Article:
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The SSRC Library allows visitors to access materials related to self-sufficiency programs, practice and research. Visitors can view common search terms, conduct a keyword search or create a custom search using any combination of the filters at the left side of this page. To conduct a keyword search, type a term or combination of terms into the search box below, select whether you want to search the exact phrase or the words in any order, and click on the blue button to the right of the search box to view relevant results.

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The SSRC Library collection is constantly growing and new research is added regularly. We welcome our users to submit a library item to help us grow our collection in response to your needs.


  • Individual Author: Vinokur, Amiram D.; van Ryn, Michelle; Gramlich, Edward M.; Price, RIchard H.
    Reference Type: Journal Article
    Year: 1991

    Results are reported from a 2 1/2 year follow-up of respondents who participated in a randomized field experiment that included the Jobs Program, a preventive intervention for unemployed persons. The intervention was intended to prevent poor mental health and loss of motivation to seek reemployment and to promote high-quality reemployment. The results of the long-term follow-up were consistent with those found 1 and 4 months after intervention (Caplan, Vinokur, Price, & van Ryn, 1989). The results demonstrate the continued beneficial effects of the intervention on monthly earnings, level of employment, and episodes of employer and job changes. These findings are supported by a benefit-cost analysis, which demonstrates large net benefits of the intervention to the participants and to the federal and state government programs that supported the project. (author abstract)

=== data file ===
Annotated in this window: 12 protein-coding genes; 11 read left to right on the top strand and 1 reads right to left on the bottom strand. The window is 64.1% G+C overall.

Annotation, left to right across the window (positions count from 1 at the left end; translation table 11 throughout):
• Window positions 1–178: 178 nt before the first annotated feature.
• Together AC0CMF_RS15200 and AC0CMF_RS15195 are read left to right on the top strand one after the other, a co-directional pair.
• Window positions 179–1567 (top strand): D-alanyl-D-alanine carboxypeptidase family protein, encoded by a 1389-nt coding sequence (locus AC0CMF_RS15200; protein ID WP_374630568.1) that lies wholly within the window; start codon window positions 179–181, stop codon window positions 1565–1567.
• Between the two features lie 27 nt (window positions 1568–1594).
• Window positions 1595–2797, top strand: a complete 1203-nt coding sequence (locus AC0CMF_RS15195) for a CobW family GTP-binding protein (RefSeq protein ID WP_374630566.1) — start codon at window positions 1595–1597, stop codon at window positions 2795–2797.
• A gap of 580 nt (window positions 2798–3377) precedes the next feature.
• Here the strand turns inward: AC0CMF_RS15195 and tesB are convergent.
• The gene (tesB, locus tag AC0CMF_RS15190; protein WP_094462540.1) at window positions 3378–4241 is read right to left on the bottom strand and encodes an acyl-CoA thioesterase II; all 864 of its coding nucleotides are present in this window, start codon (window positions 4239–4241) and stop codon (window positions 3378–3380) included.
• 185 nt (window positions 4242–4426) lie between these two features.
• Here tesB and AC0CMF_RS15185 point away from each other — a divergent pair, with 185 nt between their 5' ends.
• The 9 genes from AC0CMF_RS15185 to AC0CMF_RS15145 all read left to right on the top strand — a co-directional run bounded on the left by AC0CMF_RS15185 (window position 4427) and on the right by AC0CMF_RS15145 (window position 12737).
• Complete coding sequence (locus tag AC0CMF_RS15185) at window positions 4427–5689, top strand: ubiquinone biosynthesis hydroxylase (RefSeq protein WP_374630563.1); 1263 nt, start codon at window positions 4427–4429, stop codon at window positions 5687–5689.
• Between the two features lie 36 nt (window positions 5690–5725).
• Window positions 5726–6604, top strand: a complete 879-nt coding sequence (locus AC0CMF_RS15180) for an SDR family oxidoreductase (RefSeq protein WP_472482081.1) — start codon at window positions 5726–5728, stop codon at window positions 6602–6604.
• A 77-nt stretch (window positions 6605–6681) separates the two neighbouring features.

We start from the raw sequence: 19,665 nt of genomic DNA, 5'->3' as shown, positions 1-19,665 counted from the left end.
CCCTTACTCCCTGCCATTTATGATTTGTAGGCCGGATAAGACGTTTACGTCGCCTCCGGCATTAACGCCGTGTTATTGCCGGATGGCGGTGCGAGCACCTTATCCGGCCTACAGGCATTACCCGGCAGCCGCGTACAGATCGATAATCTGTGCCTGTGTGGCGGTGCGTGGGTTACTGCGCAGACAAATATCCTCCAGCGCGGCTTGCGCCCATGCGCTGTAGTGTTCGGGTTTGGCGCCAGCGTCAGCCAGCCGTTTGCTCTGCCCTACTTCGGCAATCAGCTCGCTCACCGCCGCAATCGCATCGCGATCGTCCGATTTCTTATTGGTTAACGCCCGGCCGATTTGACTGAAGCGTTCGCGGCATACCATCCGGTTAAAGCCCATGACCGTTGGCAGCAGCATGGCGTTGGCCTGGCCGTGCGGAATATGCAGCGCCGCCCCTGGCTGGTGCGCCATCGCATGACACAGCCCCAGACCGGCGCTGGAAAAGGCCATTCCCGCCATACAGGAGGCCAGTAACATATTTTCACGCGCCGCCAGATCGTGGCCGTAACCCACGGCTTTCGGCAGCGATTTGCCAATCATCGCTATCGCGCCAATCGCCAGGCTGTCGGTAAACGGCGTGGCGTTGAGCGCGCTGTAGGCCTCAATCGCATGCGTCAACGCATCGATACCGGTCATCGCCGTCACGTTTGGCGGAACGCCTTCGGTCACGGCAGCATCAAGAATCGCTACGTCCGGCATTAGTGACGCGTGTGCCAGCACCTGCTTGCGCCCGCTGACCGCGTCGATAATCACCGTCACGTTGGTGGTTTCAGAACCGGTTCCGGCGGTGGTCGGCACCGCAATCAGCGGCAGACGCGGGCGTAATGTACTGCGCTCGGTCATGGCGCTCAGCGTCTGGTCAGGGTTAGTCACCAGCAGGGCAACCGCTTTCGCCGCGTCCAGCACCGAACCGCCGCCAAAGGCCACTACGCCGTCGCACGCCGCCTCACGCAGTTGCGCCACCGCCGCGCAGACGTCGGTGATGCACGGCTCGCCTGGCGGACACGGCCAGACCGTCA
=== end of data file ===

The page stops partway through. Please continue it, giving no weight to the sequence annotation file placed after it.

Results are reported from a 2 1/2 year follow-up of respondents who participated in a randomized field experiment that included the Jobs Program, a preventive intervention for unemployed persons. The intervention was intended to prevent poor mental health and loss of motivation to seek reemployment and to promote high-quality reemployment. The results of the long-term follow-up were consistent with those found 1 and 4 months after intervention (Caplan, Vinokur, Price, & van Ryn, 1989). The results demonstrate the continued beneficial effects of the intervention on monthly earnings, level of employment, and episodes of employer and job changes. These findings are supported by a benefit-cost analysis, which demonstrates large net benefits of the intervention to the participants and to the federal and state government programs that supported the project. (author abstract)

  • Individual Author: Gibson-Davis, Christina M.; Magnuson, Katherine; Gennetian, Lisa A; Duncan, Greg J.
    Reference Type: Journal Article
    Year: 2005